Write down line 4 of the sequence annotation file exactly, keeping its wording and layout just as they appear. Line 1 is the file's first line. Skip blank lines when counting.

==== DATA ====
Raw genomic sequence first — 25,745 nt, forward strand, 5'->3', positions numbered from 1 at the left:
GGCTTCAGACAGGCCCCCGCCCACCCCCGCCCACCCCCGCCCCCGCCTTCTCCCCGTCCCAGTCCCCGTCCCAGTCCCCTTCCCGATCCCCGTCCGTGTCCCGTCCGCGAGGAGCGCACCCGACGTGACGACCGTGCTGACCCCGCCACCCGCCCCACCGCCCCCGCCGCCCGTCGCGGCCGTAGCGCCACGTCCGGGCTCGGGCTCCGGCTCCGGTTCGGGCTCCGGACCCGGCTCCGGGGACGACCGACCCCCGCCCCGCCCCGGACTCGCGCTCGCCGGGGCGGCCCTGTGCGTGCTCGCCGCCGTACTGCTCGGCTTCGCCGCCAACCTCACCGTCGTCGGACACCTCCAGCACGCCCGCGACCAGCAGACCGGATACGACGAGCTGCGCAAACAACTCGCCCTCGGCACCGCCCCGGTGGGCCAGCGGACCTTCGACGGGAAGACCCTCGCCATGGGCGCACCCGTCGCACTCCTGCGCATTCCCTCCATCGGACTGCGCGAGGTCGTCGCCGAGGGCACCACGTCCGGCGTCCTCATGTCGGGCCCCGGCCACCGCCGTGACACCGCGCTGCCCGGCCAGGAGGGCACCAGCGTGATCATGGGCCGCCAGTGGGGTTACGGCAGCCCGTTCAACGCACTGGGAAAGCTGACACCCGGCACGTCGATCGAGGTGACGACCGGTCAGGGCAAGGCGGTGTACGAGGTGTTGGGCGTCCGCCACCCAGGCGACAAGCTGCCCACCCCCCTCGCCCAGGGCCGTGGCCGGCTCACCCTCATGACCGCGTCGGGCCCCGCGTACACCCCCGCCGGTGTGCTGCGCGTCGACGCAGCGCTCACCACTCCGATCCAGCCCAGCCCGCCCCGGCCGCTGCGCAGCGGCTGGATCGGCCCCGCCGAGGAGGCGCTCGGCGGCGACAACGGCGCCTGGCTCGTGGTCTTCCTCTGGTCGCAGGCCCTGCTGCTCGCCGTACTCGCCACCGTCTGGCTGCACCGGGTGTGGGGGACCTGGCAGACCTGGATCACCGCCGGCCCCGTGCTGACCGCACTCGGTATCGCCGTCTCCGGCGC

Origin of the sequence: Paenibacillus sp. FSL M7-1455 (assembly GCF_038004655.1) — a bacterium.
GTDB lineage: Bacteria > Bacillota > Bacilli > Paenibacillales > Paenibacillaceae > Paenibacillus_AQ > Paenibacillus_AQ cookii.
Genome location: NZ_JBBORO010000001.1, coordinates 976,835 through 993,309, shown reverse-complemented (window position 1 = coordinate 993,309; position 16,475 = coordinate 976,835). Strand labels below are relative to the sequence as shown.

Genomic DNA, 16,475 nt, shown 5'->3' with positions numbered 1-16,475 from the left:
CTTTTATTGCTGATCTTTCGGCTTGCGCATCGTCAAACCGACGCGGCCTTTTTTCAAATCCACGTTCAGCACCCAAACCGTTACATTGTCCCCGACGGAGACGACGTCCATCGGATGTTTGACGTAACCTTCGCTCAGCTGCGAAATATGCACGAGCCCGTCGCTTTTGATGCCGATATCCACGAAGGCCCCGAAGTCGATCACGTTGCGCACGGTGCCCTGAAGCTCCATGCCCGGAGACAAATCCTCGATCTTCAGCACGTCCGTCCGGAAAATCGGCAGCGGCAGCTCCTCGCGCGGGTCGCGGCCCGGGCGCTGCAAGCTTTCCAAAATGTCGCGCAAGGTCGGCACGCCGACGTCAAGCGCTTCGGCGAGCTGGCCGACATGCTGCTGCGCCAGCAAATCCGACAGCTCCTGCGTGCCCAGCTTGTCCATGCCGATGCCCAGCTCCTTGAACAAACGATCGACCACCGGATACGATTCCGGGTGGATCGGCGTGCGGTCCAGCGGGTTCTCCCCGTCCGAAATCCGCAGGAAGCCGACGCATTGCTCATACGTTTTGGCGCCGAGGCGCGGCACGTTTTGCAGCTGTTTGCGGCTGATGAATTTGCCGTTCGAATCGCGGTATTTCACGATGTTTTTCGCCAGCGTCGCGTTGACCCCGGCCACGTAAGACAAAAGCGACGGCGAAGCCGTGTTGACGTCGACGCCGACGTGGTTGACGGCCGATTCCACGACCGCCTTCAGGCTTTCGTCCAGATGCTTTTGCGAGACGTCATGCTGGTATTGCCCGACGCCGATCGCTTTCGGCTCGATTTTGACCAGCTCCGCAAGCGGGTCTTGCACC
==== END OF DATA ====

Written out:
GTDB lineage: Bacteria > Bacillota > Bacilli > Paenibacillales > Paenibacillaceae > Paenibacillus_AQ > Paenibacillus_AQ cookii.